Posts Tagged ‘unlikely g’’

Movie Moment — 12 Days of Highly Tolerable Holiday Movies, Inaugural Edition: Better Off Dead

December 12, 2010

Welcome to the inaugural edition of 12 Days of Highly Tolerable Holiday Movies, because Jingle All the Way and all its ilk should burn in hell. I’m kicking things off with a little Better off Dead.

Better Off Dead (Savage Steve Holland, 1985). Maybe some forgot this was a holidayish film, but I did not. How could anyone forget when you have the following scene?

“Chrissssstmassss!”


Lane, I think it’d be in my best interest if I dated somebody more popular. Better looking. Drives a nicer car.

(Beth Truss. And we’re all like that, each one of us.)

What do you do when the center of your universe walks away?

A teenager has to deal with his girlfriend dumping him among family crises, homicidal paper boys, and a rival skier.

(the imdb.)

Absolutely sick pyjamas. On the kid, not on David Ogden Stiers. Scooter Stevens, who plays the lineless younger brother, did some television roles and played “Bonnie’s Date” in She’s Out of Control. That’s his final credit, so I think it’s safe to say he went on to a life of education and handsomer-than-average anonymity.

Though his voice work in this film was dubbed by Rich Little, Yuji Okumoto, the Howard Cosell brother, has gone on to act his ass off. Seriously, you give that guy a spin on the imdb and he has a credit or ten for, like, every year since this movie was released. Very impressive. He was the one I thought was cuter. So I’m pleased. Brian Imada, who plays his brother, has done a crapload of stunt work and will be appearing in utility stunt capacity in the upcoming Green Hornet film, which is getting its own post soon as a “Hot Man Bein’ Hot” for the new Kato. Ow! I like Asian dudes. Blame Sulu and alert the media.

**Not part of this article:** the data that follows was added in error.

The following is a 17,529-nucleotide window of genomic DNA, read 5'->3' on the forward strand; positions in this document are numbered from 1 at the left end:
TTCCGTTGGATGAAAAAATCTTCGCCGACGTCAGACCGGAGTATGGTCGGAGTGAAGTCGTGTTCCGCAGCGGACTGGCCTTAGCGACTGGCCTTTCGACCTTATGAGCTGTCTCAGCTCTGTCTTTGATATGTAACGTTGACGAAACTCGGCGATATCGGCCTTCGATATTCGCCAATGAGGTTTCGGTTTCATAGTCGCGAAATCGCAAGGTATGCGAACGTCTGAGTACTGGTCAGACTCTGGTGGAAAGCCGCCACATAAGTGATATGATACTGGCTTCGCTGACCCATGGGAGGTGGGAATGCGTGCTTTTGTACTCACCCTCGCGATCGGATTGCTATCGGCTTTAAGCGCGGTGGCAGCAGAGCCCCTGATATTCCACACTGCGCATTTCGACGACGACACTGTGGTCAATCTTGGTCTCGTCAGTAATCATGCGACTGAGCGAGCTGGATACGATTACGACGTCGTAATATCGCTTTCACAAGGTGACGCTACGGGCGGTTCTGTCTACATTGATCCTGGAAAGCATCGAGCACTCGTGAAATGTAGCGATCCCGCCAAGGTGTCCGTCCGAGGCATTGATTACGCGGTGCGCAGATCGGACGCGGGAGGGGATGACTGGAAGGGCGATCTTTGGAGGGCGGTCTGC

Featuring marvelous Curtis Armstrong as Lane’s best friend, the eccentric Charles De Mar. Doin’ whippits and trying to get a line on nosespray in a top hat.

Suicide is never the answer, little trooper.

Curtis Armstrong is so good at conveying the “cool” geek. Total old school unlikely G. In fact, I do believe he was the second subject in that category.


Steve Holland: That part when Lane does this in the garage is true. I went into the garage, and I put an extension cord on a pipe, and I’m on a garbage can, and I’m thinking, “Should I do this? Maybe this isn’t a good idea.” Anyway, it was a plastic garbage can, and my weight just, like, crashed through it, and I fell, and the pipe broke!

And it starts pouring water everywhere. And I’m basically in a garbage can, drowning. And my mom comes in, and my mom starts yelling at me for breaking a pipe, which is what any mom would do.